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‘Climate kids’ seek action – and await their day in court

Why We Wrote This

The 21 young Americans suing the US government have gained national attention, in large part because of their youth and their focus on the contentious issue of climate change. But more deeply, their case raises fundamental questions about government obligation.

Chris Pietsch/The Register-Guard/AP
Lawyers and youth plaintiffs line up behind a banner after a federal court hearing in Eugene, Ore., July 18. The 21 young people known as the "climate kids" are suing the US government for failing to address climate change.

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It’s been billed as a landmark climate trial. In Juliana v. United States, the so-called climate kids – plaintiffs ranging in age from 11 to 22 – allege that the US government has violated their constitutional rights by knowingly destabilizing Earth’s climate. After many rare and unusual legal maneuvers from the Obama and Trump administrations to quash the case, the US Supreme Court paused the proceedings a little more than a week before the trial was set to begin on Monday, Oct. 29. The case is unique in several ways. For one, the plaintiffs are not seeking damages. Instead, they want the courts to require the federal government to formulate a climate recovery plan. More broadly, implicit in the case is an assumption of government obligation that could ripple far beyond the realm of climate change. If citizens have standing to sue the government for failing to safeguard natural resources for future generations, then that opens up a flood of other kinds of potential lawsuits. For now, the trial remains uncertain.

Last Friday, the US government took an extraordinary step to hinder a group of young plaintiffs from suing it over climate change, in a case that could prompt Americans to rethink the role that government plays in safeguarding the atmosphere for future generations.

In an order issued on Oct. 19, the US Supreme Court froze the discovery and trial processes for Juliana v. United States, a federal lawsuit by 21 US citizens between the ages of 11 to 22 who allege that the government has violated their constitutional rights by knowingly destabilizing the Earth’s climate. The Justice Department had requested that the high court pause the trial, which had been slated to begin Monday in the Federal District Court in Eugene, Ore., arguing that the litigation costs would represent an undue burden on the government.

It’s nearly unheard of for the Supreme Court to halt a proceeding in a lower court before it has even started. But this is not the first time the White House, under both Presidents Trump and Barack Obama, have attempted unusual legal maneuvers, variously described by the federal judges reviewing them as “drastic and extraordinary“ and “hen’s-teeth rare,” to prevent this case from moving forward since the plaintiffs first filed it in 2015.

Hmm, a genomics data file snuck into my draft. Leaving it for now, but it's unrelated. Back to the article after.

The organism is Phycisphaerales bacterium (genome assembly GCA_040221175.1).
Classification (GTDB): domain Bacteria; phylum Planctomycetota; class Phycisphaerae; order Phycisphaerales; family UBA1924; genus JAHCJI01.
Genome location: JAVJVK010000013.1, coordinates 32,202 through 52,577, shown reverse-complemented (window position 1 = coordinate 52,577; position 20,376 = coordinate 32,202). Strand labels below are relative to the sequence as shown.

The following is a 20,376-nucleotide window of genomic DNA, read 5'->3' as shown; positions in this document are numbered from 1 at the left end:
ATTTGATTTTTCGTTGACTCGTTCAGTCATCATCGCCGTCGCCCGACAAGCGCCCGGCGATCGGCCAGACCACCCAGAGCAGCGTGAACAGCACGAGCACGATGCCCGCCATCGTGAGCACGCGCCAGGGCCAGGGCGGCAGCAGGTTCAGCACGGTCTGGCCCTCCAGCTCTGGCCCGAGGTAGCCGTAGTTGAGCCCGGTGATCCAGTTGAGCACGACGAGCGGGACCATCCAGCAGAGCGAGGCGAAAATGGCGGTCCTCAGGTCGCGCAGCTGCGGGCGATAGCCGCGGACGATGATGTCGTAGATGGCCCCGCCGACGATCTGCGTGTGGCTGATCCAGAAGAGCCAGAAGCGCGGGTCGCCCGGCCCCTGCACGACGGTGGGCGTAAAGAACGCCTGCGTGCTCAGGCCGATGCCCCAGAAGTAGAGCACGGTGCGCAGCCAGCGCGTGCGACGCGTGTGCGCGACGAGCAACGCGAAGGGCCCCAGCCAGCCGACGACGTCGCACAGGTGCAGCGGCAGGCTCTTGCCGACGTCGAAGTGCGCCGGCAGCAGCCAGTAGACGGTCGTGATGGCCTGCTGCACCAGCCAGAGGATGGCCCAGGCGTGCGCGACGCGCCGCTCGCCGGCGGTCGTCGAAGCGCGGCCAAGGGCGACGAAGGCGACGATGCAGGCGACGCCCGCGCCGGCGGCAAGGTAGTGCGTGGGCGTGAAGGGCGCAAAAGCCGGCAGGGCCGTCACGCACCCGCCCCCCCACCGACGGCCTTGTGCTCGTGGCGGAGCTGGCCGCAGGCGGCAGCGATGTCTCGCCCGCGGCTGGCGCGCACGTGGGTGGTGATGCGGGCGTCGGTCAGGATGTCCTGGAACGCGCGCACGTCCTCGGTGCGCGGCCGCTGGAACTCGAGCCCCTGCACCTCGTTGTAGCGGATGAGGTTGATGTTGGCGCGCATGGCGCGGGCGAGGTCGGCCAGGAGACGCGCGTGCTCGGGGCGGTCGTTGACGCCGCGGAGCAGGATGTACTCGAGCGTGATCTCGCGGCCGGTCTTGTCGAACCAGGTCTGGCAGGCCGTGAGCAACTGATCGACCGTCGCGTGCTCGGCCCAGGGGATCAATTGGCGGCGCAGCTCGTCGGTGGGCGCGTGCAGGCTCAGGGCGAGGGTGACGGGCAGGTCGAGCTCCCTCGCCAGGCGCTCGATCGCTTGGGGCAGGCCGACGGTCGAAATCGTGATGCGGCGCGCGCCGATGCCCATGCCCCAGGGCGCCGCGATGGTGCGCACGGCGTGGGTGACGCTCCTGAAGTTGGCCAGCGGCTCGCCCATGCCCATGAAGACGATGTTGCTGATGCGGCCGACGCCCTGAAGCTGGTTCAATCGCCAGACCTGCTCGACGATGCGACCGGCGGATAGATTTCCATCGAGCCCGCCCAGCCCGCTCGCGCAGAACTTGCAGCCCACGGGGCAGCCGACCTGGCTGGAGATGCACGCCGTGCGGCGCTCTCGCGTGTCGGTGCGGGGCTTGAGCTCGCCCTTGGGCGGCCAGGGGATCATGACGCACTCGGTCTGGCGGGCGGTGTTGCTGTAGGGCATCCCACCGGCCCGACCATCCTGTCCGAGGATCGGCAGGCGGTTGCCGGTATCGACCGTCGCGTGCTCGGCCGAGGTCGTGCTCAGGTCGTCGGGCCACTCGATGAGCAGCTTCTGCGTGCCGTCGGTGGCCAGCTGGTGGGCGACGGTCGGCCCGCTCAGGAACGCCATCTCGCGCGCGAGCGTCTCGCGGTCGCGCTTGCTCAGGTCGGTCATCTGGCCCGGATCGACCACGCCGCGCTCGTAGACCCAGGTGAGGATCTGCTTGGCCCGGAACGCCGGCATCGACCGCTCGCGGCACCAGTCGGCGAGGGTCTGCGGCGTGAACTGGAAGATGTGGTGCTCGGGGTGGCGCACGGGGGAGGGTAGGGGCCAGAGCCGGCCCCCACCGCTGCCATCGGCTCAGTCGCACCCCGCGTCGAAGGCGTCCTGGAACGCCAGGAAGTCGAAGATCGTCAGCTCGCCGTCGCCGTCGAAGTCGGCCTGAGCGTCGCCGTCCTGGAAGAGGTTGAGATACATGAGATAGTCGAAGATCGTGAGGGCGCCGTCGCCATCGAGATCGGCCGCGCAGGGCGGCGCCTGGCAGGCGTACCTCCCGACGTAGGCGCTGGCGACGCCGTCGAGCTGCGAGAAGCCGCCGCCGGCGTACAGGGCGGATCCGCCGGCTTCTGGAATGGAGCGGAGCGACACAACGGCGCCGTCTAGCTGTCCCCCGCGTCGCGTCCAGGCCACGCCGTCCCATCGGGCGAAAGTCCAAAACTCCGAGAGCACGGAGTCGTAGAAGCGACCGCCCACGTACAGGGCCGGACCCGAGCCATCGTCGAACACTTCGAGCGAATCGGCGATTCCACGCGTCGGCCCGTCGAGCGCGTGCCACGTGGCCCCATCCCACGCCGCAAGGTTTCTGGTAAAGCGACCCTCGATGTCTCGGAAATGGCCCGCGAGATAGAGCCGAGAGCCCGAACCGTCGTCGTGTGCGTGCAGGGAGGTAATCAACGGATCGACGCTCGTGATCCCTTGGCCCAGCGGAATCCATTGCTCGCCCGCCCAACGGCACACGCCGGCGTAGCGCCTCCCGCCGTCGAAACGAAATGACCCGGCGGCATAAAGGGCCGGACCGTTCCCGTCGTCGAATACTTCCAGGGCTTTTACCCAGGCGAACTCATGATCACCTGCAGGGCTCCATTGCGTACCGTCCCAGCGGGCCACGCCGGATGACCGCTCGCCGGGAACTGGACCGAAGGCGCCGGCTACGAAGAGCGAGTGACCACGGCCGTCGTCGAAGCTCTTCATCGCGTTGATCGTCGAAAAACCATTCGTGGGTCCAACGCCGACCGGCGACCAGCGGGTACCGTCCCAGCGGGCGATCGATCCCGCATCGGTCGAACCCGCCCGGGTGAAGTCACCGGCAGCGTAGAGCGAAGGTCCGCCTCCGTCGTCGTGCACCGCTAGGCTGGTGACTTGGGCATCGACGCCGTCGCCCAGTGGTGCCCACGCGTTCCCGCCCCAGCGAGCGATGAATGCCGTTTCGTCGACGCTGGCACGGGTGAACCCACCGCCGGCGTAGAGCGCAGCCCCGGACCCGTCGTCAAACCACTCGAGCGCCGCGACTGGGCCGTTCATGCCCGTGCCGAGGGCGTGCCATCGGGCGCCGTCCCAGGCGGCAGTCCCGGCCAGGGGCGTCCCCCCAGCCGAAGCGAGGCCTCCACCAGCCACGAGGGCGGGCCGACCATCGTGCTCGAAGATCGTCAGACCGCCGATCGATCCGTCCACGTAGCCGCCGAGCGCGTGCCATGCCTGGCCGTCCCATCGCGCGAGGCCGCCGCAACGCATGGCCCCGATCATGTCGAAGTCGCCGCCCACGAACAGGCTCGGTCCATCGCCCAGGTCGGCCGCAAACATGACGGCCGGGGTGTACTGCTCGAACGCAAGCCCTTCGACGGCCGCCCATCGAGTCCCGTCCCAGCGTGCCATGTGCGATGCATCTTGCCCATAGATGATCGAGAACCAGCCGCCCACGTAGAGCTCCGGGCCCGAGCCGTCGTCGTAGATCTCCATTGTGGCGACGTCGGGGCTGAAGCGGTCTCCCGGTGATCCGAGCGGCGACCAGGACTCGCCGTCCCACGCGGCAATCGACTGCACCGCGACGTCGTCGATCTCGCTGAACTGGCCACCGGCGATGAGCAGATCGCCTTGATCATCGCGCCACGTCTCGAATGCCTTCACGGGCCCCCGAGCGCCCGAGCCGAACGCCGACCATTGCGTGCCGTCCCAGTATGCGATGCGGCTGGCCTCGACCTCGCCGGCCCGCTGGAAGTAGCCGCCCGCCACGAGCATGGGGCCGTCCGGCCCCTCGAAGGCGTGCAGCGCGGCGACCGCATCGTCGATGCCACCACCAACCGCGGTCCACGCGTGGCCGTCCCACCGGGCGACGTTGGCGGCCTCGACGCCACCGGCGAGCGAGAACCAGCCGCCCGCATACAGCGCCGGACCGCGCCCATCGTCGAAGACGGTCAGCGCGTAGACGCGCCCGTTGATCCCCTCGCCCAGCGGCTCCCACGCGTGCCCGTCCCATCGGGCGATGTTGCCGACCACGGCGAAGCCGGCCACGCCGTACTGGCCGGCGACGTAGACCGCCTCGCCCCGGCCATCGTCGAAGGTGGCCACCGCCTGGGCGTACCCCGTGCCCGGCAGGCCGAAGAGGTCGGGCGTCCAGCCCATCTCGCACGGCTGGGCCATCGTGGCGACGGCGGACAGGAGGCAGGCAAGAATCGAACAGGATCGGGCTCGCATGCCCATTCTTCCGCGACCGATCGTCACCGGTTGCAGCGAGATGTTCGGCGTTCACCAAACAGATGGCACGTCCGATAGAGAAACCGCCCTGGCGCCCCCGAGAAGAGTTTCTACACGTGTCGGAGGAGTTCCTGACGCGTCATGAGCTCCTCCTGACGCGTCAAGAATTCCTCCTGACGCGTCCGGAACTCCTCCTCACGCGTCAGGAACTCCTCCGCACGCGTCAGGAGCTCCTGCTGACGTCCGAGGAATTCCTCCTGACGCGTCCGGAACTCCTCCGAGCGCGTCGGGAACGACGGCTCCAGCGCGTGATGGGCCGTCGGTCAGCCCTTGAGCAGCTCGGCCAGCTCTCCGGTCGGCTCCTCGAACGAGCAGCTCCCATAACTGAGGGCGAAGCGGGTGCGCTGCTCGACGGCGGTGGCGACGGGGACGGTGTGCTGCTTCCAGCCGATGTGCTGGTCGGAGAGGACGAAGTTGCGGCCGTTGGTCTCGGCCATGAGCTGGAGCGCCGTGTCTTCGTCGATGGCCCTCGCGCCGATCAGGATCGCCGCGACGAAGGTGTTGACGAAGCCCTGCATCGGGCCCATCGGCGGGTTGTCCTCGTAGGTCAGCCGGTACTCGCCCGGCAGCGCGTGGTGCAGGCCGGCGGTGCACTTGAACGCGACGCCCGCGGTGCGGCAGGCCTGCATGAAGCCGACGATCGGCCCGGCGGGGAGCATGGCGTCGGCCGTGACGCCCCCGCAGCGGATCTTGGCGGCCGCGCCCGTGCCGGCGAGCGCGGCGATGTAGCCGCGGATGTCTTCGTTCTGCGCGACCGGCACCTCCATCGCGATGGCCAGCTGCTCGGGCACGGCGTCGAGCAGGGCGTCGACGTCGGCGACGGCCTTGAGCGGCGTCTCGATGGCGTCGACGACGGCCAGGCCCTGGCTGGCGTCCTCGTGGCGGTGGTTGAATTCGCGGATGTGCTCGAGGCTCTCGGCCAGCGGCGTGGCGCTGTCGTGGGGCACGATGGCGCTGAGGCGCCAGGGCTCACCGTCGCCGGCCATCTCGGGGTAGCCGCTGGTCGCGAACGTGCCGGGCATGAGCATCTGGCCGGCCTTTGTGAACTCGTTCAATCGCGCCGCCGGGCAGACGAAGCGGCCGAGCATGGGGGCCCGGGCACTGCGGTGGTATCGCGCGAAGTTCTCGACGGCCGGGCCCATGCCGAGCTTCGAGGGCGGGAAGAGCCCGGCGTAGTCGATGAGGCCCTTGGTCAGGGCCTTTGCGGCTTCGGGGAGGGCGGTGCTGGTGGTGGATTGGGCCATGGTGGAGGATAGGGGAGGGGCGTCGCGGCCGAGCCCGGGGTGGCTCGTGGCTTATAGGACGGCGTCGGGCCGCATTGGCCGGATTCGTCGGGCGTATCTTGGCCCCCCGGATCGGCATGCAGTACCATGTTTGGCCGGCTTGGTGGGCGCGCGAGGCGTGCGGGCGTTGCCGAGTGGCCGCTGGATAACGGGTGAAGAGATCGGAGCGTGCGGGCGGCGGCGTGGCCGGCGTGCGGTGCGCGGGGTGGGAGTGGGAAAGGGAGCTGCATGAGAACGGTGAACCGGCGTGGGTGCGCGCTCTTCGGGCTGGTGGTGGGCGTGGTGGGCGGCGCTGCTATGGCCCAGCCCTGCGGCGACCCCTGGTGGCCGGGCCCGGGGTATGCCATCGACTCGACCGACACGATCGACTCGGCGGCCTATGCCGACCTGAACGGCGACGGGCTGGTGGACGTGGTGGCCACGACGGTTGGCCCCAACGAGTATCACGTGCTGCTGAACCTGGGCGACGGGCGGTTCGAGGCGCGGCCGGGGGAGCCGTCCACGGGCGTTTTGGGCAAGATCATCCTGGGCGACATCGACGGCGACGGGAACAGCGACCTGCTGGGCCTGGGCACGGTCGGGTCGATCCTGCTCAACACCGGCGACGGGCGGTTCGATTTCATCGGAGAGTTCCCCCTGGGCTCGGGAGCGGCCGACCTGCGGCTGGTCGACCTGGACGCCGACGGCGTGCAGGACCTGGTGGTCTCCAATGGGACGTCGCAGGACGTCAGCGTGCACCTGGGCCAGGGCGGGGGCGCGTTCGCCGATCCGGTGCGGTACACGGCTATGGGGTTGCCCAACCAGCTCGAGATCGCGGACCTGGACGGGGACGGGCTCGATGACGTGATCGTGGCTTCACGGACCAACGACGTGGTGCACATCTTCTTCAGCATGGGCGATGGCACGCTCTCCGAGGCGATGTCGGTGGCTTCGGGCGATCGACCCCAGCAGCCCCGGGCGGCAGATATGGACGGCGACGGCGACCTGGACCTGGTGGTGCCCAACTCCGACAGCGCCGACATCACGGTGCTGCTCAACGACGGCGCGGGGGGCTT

“It sounds like they’re afraid,” says University of Oregon legal scholar Mary Wood, about the Justice Department. “Everybody is saying that this is just a litany of desperate measures.”

Professor Wood developed some of the legal theories that guide the lawsuit, which unlike most environmental suits, does not rely on a statute, regulation, or ordinance. Instead, the plaintiffs, represented by an Oregon environmental nonprofit called Our Children’s Trust, are making a constitutional claim. The US government, they argue, knew about the dangers of greenhouse gas emissions decades ago. Yet they continued to pursue policies, such as issuing permits for fossil fuel extraction and export, that the lawsuit claims deprive the plaintiffs of their rights to life, liberty, and property that are guaranteed by the Constitution’s due process and equal protection clauses.

More broadly, implicit in the case is an assumption of government obligation that could ripple far beyond the realm of climate change. If citizens have standing to sue the government for failing to safeguard natural resources for future generations, then that opens up a flood of other kinds of potential lawsuits.

A different kind of lawsuit

Unlike most lawsuits, the plaintiffs are not seeking money. Instead, they want the courts to require the federal government to formulate a climate recovery plan that would phase out excess greenhouse gas concentrations in the atmosphere.